Secondary growth results in increase in girth or diameter of the stem by formation of secondary tissue by the activity of lateral meristem. So for study of secondary growth, teak (angiosperm) and pine (gymnosperm) are best suited. In wheat, fern and sugarcane there is no secondary growth. So, option C is correct.

Does secondary growth occur in gymnosperms?

Secondary growth is a feature of gymnosperms and most dicot plants (dicot woody plants). Stem transformation: from primary to secondary growth by the activity of the vascular cambium meristem, which results from the procambium (fascicular cambium) and interfascicular meristems. Secondary growth.

Why cambium is called lateral meristem?

Cambium is considered to be a lateral meristem because it is present along the lateral sides of stem and roots. For example, interstellar cambium ring formed by intrafasicular and interfascicular cambium.

How is secondary meristem formed?

Secondary Meristem: Secondary meristems are the meristematic tissue arises from the permanent tissues. Secondary meristems are usually lateral meristems and are responsible for the increase in thickness of the plant. Example: vascular cambium and cork cambium (phellogen).

Which is an example of a secondary meristem?

Cork cambium is an example of secondary meristem.

What is the other name of secondary meristem?

There are two types of secondary meristems, these are also called the lateral meristems because they surround the established stem of a plant and cause it to grow laterally (i.e., larger in diameter). Vascular cambium, which produces secondary xylem and secondary phloem.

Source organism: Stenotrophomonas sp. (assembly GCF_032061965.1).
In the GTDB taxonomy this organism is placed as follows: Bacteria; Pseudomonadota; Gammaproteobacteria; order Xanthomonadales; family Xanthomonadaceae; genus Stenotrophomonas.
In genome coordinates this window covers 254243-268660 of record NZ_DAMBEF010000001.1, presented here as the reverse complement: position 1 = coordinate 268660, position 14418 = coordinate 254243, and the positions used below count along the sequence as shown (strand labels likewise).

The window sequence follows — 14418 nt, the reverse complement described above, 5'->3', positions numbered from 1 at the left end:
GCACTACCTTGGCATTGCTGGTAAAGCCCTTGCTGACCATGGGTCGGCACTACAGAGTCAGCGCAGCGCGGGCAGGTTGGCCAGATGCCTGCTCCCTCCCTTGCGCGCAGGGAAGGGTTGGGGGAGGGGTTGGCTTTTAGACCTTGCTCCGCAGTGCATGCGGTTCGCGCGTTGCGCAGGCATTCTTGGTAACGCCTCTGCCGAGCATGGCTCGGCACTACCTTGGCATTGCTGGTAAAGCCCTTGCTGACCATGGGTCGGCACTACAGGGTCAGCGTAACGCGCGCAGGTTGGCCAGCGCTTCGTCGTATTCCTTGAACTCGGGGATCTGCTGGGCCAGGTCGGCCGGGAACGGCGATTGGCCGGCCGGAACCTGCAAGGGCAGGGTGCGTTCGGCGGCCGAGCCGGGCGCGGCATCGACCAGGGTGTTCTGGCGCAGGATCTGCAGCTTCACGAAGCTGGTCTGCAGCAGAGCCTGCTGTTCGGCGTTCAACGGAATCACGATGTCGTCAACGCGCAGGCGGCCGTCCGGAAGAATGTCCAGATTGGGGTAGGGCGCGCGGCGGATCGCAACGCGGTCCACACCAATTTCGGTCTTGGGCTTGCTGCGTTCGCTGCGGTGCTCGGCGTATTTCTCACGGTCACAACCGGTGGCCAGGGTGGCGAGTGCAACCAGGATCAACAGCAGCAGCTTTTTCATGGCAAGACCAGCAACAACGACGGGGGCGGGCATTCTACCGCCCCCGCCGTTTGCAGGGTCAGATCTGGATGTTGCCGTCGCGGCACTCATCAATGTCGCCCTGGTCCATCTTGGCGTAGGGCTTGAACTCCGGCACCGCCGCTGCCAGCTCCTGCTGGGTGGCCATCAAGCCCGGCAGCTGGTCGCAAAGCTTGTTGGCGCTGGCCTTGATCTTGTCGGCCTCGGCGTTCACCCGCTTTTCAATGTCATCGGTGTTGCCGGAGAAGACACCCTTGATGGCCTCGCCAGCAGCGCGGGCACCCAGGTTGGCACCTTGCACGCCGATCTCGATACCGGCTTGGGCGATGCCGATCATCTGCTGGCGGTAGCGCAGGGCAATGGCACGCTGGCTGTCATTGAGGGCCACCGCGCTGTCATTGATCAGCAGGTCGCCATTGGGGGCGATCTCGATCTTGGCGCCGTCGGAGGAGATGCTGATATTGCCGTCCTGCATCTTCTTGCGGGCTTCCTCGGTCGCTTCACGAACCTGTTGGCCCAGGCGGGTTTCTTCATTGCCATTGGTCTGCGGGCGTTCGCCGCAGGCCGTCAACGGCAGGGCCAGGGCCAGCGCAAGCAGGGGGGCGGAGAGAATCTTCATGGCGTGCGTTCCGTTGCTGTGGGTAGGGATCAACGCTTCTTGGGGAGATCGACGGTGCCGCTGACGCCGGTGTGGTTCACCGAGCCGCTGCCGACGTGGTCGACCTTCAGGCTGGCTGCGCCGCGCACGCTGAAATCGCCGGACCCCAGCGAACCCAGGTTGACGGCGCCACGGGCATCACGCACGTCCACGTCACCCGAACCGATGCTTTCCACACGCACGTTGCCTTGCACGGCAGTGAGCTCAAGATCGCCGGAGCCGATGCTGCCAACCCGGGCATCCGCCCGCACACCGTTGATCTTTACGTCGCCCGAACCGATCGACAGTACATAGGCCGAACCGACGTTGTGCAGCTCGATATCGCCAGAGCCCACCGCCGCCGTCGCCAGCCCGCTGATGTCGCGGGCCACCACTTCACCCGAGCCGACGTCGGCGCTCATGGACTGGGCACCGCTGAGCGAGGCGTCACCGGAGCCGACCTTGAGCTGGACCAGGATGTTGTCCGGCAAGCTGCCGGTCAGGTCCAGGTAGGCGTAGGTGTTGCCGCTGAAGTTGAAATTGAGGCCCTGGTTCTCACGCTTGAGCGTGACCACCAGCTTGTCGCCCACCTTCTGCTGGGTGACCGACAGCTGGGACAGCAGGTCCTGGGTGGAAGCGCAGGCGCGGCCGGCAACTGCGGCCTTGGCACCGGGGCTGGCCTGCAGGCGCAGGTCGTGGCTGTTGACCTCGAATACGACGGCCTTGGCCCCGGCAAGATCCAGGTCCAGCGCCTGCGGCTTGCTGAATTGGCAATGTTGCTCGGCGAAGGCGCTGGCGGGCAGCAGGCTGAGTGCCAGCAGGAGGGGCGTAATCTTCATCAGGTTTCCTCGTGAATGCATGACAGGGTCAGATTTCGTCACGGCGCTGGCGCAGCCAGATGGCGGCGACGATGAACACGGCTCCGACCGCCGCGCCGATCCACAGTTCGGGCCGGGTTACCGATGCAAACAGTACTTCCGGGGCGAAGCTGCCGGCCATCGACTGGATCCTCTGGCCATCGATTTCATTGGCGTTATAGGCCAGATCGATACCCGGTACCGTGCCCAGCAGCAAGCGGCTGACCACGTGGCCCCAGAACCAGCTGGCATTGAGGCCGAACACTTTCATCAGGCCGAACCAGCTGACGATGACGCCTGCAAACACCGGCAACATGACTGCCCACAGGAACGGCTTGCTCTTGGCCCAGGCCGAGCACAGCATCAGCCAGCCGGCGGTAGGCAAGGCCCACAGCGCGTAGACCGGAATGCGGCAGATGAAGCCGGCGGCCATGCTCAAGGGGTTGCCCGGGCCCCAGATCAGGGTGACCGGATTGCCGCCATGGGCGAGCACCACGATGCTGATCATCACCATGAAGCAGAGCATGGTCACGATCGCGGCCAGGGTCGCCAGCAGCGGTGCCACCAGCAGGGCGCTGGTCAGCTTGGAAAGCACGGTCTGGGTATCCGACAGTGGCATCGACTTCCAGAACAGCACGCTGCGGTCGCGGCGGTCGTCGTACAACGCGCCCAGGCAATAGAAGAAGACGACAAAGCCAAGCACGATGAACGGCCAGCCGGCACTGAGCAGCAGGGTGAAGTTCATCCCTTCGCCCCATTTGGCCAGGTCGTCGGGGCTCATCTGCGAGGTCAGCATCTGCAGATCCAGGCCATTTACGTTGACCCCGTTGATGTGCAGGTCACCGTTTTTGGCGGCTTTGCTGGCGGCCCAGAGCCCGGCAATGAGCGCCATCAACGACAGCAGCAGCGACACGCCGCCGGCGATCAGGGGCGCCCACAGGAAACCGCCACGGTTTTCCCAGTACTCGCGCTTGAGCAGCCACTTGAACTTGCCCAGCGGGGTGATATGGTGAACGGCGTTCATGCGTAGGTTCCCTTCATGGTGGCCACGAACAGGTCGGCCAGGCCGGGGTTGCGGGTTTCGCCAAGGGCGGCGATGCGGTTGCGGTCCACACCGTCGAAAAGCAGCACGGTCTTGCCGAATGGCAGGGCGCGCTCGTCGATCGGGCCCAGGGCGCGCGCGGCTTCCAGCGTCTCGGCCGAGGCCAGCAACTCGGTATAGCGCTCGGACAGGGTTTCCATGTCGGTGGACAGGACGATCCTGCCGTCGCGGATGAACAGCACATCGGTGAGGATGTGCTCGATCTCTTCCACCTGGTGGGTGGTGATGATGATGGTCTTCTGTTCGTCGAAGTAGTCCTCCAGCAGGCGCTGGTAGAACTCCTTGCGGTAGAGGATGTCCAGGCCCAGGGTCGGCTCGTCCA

What is the difference between primary and secondary meristem?

The main difference between primary and secondary meristem is that primary meristem is derived from the promeristem whereas secondary meristem is derived from permanent tissues. Furthermore, primary meristem is involved in the primary growth while secondary meristem is involved in secondary growth.

Which one is not a lateral meristem?

Thus the correct answer is Option (A) – Intercalary meristem.

What is the meaning of secondary meristem?

: a meristem that develops from cells that have differentiated and functioned as part of a mature tissue system and then become meristematic again — compare primary meristem.

Which cell shows the presence of pits?


What is the difference between Plasmodesmata and pits?

The key difference between pits and plasmodesmata is that pits are the thin regions of the plant cell wall that facilitate communication and exchange of substances with neighbouring cells while plasmodesmata are microscopic intercellular bridges that connect the cytoplasm of neighbouring cells with each other.

What is the function of pits in plant cells?

Minute openings (pits) in the secondary cell wall of water conducting elements play an important role in water transport in living plants. They allow the flow of water and nutrients from one element to another, linking water uptake in roots with transpiration in leaves.

Which is absent in the area of pits?

So, the correct answer is ‘Secondary wall’.

What is the meaning of pits?

1 : a cavity or hole in the ground usually made by digging a gravel pit. 2 : an area set off from and often sunken below surrounding areas a barbecue pit a theater’s orchestra pit. 3 : a small hole or dent on a surface.

What is the bordered pits function?

The functionality of the xylem network depends to a large degree on bordered pits that connect adjacent conduits and the finely porous pit membranes, which prevent the movement of gas and pathogens between conduits (Zimmermann & Brown, 1971). Thus bordered pits act as safety valves in the hydraulic system of plants.